Marta Figlerowicz: One of the things that attracted me to “Order of Multitudes” was the potential for trans-historical comparison in a way that felt like comparison of genre. The museum, the atlas, and the encyclopedia are material things, but they are also genres of organization. What kinds of expectations do we come to them with? How do these older conventions govern modern databases? How are we still in the “genre” of museums when we talk about big data, let’s say? For me, these are fascinating questions. On computers, we still talk about “pages,” but there’s very little in ontological terms that web pages share with pages that you write on. The metaphor eases us into a technological transition, but then it lingers, determining the new media context we settle into. Those acts of translation and metaphor-making are things I want to grapple with.

Sarah Pickman: Why do you think it is important to talk about how we manage information at this particular historical moment?

Marta Figlerowicz: Our current moment, if we think of it broadly as a moment of the democratization of lots of kinds of data, can feel unprecedented. However, on further reflection it might remind us of the Renaissance, or the Enlightenment, or the invention of writing. There have been many prior historical periods in which huge amounts of data have suddenly been available to relatively large numbers of individuals in a more accessible, unfettered way. In some ways, the developments we’re facing are cyclical or direct echoes, sometimes even self-conscious echoes, of the past.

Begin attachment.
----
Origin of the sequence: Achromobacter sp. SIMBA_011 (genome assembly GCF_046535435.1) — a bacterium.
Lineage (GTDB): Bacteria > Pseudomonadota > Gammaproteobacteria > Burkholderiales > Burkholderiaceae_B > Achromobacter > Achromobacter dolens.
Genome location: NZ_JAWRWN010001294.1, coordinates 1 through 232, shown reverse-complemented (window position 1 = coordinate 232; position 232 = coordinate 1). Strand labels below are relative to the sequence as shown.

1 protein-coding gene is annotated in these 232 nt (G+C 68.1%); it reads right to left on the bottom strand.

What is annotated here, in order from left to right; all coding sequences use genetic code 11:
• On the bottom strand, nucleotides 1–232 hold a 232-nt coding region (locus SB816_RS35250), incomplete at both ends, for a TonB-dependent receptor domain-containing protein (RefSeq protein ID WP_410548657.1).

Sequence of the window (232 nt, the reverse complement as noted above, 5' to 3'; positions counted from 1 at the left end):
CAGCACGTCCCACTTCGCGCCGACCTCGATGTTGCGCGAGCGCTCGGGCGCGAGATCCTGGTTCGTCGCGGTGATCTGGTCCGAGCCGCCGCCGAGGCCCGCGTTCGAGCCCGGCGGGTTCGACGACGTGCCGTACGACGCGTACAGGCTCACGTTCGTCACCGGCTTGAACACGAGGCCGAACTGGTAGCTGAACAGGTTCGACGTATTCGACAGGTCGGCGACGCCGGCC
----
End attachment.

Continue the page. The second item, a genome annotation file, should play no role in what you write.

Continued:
On the one hand, it’s important to historicize our current moment. On the other hand, it’s also politically very important to do this work now. We have to ask, what are reliable genres of data production and organization today? Museums, atlases, and encyclopedias are expansive and have often been taken as authoritative sources of information or ways to organize information, but they all have flaws. So they prompt us to think about how we transmit information, what kinds of knowledge we should rely on, and how we think about expertise. Our present-day problem is not only the suppression of information, but also a profusion of information that we have to sift through, when it’s not always clear who the reliable experts are. How can we look to older models as we try to filter through this wealth of apparent facts?

Sarah Pickman: Are you thinking about information on the Internet specifically? That seems particularly pertinent at the moment.